Friday Night: The Difference Between Babies & Cell Phones – Kveller
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Friday Night: The Difference Between Babies & Cell Phones

I took my six-week old daughter to synagogue for the first time last Friday night. My husband and I deliberately sat in the back of the congregation. At first, the baby sat contentedly in her car seat as the beautiful melodies of Kabbalat Shabbat filled the room around us. After L’cha Dodi, the rabbi began to speak. As he did, two things happened. The first was that my daughter opened her mouth and began to cry (I don’t usually like sermons either, so she clearly got that from me). The second was that someone’s phone rang loudly in a jaunty ring that would have seemed right at home in a beachside margarita joint, but less so in a religious service.

As I extricated my child from the car seat and prepared for a swift exit into hallway exile, the usher swooped down on the offending phone user and reminded her that cell phones should be turned off in a religious service. The usher then followed me to the door and held it open for me.

“I’m sorry,” I said, gesturing toward my poorly-mannered baby.

“Babies bother me a lot less than cell phones,” she said with a kind smile.

As I left the sanctuary, I thought about her statement, and her mentality made sense to me. After all, babies don’t have a ‘vibrate’ button (if they do, PLEASE email me ASAP and let me know where I can find it).  But more importantly, babies’ cries need to be attended to…and more often than not, contrary to the way we behave, those of a phone do not.

Back in my dating days, I remember one dinner with a guy…let’s call him ‘Jeff,’ since that was his name. It was a first date, and we’d been set up by a friend, in a rare deviation from my JDate recidivism. We went to a Japanese restaurant in the Village, and talked about his recent travels and mine. On the date Richter scale, it was much like the recent New York earthquake – comparatively benign.  Until, out of nowhere, this guy I’d just met whipped it out. Right there, at the table.

His BLACKBERRY, people! Get your minds out of the gutter!

Let me get this straight – you’d have been offended if it had been his penis, right? Probably.  As I have said once to my six year old, “No penises at the dinner table.” After all, private parts have their proper place, and it’s not at the dinner table. But someone taking out a communicative device and thumbing something to someone else right in front of your face, that doesn’t bother you?

Well, it bothered me. “Whatcha doing?” I asked nonchalantly.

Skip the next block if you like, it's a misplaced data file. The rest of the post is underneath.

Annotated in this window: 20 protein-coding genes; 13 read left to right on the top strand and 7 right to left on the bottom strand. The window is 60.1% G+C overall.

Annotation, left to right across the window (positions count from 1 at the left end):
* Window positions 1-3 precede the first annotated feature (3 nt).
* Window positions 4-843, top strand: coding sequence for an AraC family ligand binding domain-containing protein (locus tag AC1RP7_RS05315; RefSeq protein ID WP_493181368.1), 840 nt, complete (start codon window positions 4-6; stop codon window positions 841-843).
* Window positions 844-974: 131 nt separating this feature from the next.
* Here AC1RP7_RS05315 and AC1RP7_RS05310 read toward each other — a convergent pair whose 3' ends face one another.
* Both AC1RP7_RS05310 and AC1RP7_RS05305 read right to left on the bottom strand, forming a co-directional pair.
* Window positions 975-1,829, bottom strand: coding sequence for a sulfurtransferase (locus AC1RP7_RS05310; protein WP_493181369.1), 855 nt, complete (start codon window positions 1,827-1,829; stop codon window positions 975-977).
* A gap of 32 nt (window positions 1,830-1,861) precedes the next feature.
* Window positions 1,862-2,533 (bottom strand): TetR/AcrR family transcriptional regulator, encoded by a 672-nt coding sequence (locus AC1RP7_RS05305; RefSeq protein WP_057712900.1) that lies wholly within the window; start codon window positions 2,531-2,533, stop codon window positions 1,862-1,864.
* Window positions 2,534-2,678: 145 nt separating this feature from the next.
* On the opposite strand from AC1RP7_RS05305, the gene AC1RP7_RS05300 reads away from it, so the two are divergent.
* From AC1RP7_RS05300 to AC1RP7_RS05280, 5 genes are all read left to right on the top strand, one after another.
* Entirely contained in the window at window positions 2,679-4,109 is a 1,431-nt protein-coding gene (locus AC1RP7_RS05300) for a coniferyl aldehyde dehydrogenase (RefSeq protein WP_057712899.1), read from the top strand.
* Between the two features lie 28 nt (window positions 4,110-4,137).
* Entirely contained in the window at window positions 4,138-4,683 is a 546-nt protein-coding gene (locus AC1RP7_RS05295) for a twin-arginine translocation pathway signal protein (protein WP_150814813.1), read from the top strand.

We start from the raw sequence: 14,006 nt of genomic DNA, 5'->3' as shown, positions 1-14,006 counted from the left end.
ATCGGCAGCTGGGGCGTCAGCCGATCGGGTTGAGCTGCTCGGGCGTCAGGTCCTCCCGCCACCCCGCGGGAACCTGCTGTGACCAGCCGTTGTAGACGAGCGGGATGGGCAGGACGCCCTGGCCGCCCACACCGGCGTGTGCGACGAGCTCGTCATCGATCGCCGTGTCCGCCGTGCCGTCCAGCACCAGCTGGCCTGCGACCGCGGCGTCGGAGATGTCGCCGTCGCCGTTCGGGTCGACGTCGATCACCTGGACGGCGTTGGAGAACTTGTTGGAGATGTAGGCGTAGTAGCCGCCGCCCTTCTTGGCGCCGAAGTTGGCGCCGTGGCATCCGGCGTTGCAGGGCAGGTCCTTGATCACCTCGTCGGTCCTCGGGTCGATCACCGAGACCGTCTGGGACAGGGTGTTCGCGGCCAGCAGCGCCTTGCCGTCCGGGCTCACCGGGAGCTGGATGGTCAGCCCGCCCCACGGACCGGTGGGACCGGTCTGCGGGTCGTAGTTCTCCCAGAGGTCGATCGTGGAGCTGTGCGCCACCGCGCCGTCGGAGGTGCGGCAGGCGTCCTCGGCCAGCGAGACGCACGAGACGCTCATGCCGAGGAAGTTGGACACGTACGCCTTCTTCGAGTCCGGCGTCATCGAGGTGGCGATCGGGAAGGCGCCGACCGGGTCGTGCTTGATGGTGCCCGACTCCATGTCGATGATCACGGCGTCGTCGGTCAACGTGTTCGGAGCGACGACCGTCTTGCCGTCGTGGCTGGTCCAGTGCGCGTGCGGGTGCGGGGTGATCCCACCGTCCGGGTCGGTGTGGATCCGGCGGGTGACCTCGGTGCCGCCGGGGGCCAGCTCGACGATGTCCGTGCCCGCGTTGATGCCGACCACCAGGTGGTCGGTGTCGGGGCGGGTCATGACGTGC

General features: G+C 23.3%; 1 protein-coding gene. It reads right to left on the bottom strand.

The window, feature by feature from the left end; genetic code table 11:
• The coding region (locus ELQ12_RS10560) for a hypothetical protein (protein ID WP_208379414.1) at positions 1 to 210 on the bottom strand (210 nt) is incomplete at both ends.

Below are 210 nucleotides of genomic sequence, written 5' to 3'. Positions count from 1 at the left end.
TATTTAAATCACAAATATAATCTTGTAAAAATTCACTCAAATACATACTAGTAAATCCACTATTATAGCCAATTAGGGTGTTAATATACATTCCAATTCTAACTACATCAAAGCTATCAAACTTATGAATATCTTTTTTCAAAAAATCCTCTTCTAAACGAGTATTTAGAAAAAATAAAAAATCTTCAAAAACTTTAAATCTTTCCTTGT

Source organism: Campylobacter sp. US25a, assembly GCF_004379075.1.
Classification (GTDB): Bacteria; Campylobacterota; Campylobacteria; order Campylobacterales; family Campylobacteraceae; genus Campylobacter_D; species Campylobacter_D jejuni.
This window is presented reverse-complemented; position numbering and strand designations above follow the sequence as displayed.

“Just checking on some stuff,” he said, his eyes not deviating from the small screen.

I told him I thought it was time to check on the check. He looked up, startled. The rest of our date, in the cab on the way to our separate stops, was a discussion of why that single gesture had offended me so thoroughly that I didn’t anticipate a second date.

Let me come out of the closet — I don’t have a smartphone or BlackBerry. Arguably, as a journalist, this is an idiotic move, meant only to prove some stupid Luddite point. Well, don’t worry about my connectivity: I have an iPad and can still be in touch with the ever-increasing demands of an ever-expectant world when I wish. The difference is that the iPad is not going to buzz me from my back pocket and make me drool and respond like a Pavlovian experiment.

I don’t have a smartphone or BlackBerry because I know myself.  I know that my eyes would gravitate towards that screen and away from the eyes and expectations of the people who are actually present in my life. I know that I would be forever scrolling through for updates and perpetually downloading new time-wasting apps. I know that I would fall prey to the plague that has befallen so many of my friends —  that I would become focused on sending the perfect picture of my kid to family and friends rather than actually just looking at and enjoying my kid.

The difference between babies and cell phones is an examination of what it means to be completely and wholly present. This undivided attention is what is called for in religious spaces, and, I’d argue, in our personal lives as well.

In the Torah, God asks Abraham, “Where are you?” He responds, “Hineni,” which is Hebrew for “Here I am.” A baby’s cry is not usually one of pain – it’s a simple statement, “Here I am.” This is me. Care for me. Attend to me. Love me. A phone’s ring, or a BlackBerry’s vibration, is an attempt to approximate that very human voice of simultaneous statement and request. And it’s just not the same.

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